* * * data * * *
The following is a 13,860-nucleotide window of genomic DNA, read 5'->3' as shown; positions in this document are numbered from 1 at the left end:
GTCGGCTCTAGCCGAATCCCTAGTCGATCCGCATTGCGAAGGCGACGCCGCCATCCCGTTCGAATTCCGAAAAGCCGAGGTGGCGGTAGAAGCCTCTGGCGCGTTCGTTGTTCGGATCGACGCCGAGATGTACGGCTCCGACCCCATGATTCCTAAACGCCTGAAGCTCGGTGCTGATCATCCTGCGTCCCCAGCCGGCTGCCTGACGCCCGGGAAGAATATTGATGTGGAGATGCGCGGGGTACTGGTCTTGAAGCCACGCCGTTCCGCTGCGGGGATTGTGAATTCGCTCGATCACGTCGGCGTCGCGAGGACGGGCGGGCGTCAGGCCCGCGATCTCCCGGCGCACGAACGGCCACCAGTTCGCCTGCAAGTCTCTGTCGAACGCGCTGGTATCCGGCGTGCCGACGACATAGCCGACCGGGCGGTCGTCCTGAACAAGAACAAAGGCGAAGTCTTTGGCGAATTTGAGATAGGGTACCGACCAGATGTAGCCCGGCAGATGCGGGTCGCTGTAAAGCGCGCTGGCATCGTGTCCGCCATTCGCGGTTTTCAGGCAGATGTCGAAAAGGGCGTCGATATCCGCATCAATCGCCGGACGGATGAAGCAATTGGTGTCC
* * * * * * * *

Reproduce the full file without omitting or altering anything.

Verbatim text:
The following is a 13,860-nucleotide window of genomic DNA, read 5'->3' as shown; positions in this document are numbered from 1 at the left end:
GTCGGCTCTAGCCGAATCCCTAGTCGATCCGCATTGCGAAGGCGACGCCGCCATCCCGTTCGAATTCCGAAAAGCCGAGGTGGCGGTAGAAGCCTCTGGCGCGTTCGTTGTTCGGATCGACGCCGAGATGTACGGCTCCGACCCCATGATTCCTAAACGCCTGAAGCTCGGTGCTGATCATCCTGCGTCCCCAGCCGGCTGCCTGACGCCCGGGAAGAATATTGATGTGGAGATGCGCGGGGTACTGGTCTTGAAGCCACGCCGTTCCGCTGCGGGGATTGTGAATTCGCTCGATCACGTCGGCGTCGCGAGGACGGGCGGGCGTCAGGCCCGCGATCTCCCGGCGCACGAACGGCCACCAGTTCGCCTGCAAGTCTCTGTCGAACGCGCTGGTATCCGGCGTGCCGACGACATAGCCGACCGGGCGGTCGTCCTGAACAAGAACAAAGGCGAAGTCTTTGGCGAATTTGAGATAGGGTACCGACCAGATGTAGCCCGGCAGATGCGGGTCGCTGTAAAGCGCGCTGGCATCGTGTCCGCCATTCGCGGTTTTCAGGCAGATGTCGAAAAGGGCGTCGATATCCGCATCAATCGCCGGACGGATGAAGCAATTGGTGTCC